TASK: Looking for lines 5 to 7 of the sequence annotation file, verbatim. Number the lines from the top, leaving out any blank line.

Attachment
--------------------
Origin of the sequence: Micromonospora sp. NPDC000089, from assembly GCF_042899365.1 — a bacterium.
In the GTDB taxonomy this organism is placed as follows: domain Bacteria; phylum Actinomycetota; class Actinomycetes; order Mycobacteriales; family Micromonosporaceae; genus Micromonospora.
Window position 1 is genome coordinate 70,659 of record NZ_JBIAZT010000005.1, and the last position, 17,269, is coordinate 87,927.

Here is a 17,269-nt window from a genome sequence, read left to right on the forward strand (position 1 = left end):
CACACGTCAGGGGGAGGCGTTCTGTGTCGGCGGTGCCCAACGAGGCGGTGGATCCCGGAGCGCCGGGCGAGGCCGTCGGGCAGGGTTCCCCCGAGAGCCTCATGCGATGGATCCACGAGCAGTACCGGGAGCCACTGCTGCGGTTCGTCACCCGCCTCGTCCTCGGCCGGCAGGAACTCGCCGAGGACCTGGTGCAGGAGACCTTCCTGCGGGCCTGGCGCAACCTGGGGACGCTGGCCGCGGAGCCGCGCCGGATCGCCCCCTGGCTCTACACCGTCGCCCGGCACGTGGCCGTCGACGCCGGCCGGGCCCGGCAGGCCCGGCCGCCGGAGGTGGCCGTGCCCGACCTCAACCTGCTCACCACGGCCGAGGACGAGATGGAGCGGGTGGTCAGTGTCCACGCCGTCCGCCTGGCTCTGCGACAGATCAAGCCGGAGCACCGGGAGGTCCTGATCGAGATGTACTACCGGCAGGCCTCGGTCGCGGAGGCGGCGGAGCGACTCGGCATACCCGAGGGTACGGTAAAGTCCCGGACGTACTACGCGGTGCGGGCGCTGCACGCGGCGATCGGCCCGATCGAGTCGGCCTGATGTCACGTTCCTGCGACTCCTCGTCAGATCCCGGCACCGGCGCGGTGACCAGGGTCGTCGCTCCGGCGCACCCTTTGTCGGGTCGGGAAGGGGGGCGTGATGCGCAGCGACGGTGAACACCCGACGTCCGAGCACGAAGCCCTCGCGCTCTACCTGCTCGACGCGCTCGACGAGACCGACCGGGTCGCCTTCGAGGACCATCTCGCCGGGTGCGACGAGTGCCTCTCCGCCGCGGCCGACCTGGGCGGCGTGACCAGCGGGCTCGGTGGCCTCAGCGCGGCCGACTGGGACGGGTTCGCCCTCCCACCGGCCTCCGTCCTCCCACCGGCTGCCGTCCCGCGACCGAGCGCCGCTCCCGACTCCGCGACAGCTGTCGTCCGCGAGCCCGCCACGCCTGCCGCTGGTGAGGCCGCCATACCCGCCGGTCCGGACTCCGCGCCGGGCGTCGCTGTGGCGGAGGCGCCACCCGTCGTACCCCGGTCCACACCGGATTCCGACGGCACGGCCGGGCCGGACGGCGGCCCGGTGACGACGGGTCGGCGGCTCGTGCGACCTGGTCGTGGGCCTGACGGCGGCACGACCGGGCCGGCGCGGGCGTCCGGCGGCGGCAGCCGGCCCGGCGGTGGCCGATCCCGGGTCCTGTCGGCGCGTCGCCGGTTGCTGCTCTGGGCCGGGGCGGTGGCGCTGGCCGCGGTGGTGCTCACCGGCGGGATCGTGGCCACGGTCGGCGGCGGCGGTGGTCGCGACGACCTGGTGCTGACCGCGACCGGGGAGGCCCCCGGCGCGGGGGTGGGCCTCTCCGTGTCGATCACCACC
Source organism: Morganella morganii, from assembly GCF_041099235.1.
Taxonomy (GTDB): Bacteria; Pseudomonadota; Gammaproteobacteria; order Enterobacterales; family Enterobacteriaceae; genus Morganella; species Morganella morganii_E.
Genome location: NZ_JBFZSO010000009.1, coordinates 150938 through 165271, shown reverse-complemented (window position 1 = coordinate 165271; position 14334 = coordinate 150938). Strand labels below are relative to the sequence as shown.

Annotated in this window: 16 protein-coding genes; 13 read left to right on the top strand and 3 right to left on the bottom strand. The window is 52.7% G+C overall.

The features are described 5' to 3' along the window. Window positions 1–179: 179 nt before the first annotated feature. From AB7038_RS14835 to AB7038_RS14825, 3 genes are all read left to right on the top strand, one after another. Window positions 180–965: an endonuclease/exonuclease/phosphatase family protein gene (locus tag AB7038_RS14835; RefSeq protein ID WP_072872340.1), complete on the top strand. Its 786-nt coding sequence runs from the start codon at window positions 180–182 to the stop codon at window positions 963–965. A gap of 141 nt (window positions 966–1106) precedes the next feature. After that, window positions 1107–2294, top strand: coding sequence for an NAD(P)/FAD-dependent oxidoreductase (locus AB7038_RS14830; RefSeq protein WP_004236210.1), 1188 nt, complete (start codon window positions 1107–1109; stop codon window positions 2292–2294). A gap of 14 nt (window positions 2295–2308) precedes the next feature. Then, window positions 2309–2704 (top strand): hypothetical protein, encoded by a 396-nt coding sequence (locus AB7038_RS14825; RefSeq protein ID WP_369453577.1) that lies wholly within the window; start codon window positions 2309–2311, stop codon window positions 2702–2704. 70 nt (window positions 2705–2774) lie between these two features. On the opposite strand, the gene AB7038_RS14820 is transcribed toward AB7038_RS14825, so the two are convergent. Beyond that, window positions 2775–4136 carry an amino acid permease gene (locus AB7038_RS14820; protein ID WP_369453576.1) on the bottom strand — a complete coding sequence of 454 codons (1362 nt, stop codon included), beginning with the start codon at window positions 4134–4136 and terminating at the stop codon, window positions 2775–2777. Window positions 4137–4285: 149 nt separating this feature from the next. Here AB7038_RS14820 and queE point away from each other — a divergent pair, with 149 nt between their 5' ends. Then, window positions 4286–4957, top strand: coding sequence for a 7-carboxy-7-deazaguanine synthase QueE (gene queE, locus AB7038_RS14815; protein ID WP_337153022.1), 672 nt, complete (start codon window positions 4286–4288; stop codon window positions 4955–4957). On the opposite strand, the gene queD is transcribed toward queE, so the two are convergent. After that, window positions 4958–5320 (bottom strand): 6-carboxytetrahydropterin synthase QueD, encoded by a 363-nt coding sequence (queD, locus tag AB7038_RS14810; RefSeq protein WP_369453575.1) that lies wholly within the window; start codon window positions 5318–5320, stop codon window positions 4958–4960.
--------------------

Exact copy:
CACACGTCAGGGGGAGGCGTTCTGTGTCGGCGGTGCCCAACGAGGCGGTGGATCCCGGAGCGCCGGGCGAGGCCGTCGGGCAGGGTTCCCCCGAGAGCCTCATGCGATGGATCCACGAGCAGTACCGGGAGCCACTGCTGCGGTTCGTCACCCGCCTCGTCCTCGGCCGGCAGGAACTCGCCGAGGACCTGGTGCAGGAGACCTTCCTGCGGGCCTGGCGCAACCTGGGGACGCTGGCCGCGGAGCCGCGCCGGATCGCCCCCTGGCTCTACACCGTCGCCCGGCACGTGGCCGTCGACGCCGGCCGGGCCCGGCAGGCCCGGCCGCCGGAGGTGGCCGTGCCCGACCTCAACCTGCTCACCACGGCCGAGGACGAGATGGAGCGGGTGGTCAGTGTCCACGCCGTCCGCCTGGCTCTGCGACAGATCAAGCCGGAGCACCGGGAGGTCCTGATCGAGATGTACTACCGGCAGGCCTCGGTCGCGGAGGCGGCGGAGCGACTCGGCATACCCGAGGGTACGGTAAAGTCCCGGACGTACTACGCGGTGCGGGCGCTGCACGCGGCGATCGGCCCGATCGAGTCGGCCTGATGTCACGTTCCTGCGACTCCTCGTCAGATCCCGGCACCGGCGCGGTGACCAGGGTCGTCGCTCCGGCGCACCCTTTGTCGGGTCGGGAAGGGGGGCGTGATGCGCAGCGACGGTGAACACCCGACGTCCGAGCACGAAGCCCTCGCGCTCTACCTGCTCGACGCGCTCGACGAGACCGACCGGGTCGCCTTCGAGGACCATCTCGCCGGGTGCGACGAGTGCCTCTCCGCCGCGGCCGACCTGGGCGGCGTGACCAGCGGGCTCGGTGGCCTCAGCGCGGCCGACTGGGACGGGTTCGCCCTCCCACCGGCCTCCGTCCTCCCACCGGCTGCCGTCCCGCGACCGAGCGCCGCTCCCGACTCCGCGACAGCTGTCGTCCGCGAGCCCGCCACGCCTGCCGCTGGTGAGGCCGCCATACCCGCCGGTCCGGACTCCGCGCCGGGCGTCGCTGTGGCGGAGGCGCCACCCGTCGTACCCCGGTCCACACCGGATTCCGACGGCACGGCCGGGCCGGACGGCGGCCCGGTGACGACGGGTCGGCGGCTCGTGCGACCTGGTCGTGGGCCTGACGGCGGCACGACCGGGCCGGCGCGGGCGTCCGGCGGCGGCAGCCGGCCCGGCGGTGGCCGATCCCGGGTCCTGTCGGCGCGTCGCCGGTTGCTGCTCTGGGCCGGGGCGGTGGCGCTGGCCGCGGTGGTGCTCACCGGCGGGATCGTGGCCACGGTCGGCGGCGGCGGTGGTCGCGACGACCTGGTGCTGACCGCGACCGGGGAGGCCCCCGGCGCGGGGGTGGGCCTCTCCGTGTCGATCACCACC
Source organism: Morganella morganii, from assembly GCF_041099235.1.
Taxonomy (GTDB): Bacteria; Pseudomonadota; Gammaproteobacteria; order Enterobacterales; family Enterobacteriaceae; genus Morganella; species Morganella morganii_E.